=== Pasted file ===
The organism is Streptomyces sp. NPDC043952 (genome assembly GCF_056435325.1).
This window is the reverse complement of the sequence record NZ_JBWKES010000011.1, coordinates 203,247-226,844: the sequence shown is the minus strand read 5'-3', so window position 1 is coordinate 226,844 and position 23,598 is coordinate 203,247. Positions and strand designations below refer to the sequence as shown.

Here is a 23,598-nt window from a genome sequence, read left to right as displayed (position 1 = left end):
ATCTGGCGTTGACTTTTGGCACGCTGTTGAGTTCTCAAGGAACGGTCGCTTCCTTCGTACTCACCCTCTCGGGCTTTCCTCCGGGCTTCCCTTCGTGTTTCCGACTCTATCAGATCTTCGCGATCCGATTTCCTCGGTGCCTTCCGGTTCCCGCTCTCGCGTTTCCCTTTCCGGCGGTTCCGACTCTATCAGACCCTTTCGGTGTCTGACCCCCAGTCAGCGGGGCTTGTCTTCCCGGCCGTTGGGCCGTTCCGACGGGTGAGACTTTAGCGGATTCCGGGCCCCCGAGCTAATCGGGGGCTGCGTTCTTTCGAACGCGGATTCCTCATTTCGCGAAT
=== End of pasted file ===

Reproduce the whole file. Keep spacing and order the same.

The organism is Streptomyces sp. NPDC043952 (genome assembly GCF_056435325.1).
This window is the reverse complement of the sequence record NZ_JBWKES010000011.1, coordinates 203,247-226,844: the sequence shown is the minus strand read 5'-3', so window position 1 is coordinate 226,844 and position 23,598 is coordinate 203,247. Positions and strand designations below refer to the sequence as shown.

Here is a 23,598-nt window from a genome sequence, read left to right as displayed (position 1 = left end):
ATCTGGCGTTGACTTTTGGCACGCTGTTGAGTTCTCAAGGAACGGTCGCTTCCTTCGTACTCACCCTCTCGGGCTTTCCTCCGGGCTTCCCTTCGTGTTTCCGACTCTATCAGATCTTCGCGATCCGATTTCCTCGGTGCCTTCCGGTTCCCGCTCTCGCGTTTCCCTTTCCGGCGGTTCCGACTCTATCAGACCCTTTCGGTGTCTGACCCCCAGTCAGCGGGGCTTGTCTTCCCGGCCGTTGGGCCGTTCCGACGGGTGAGACTTTAGCGGATTCCGGGCCCCCGAGCTAATCGGGGGCTGCGTTCTTTCGAACGCGGATTCCTCATTTCGCGAAT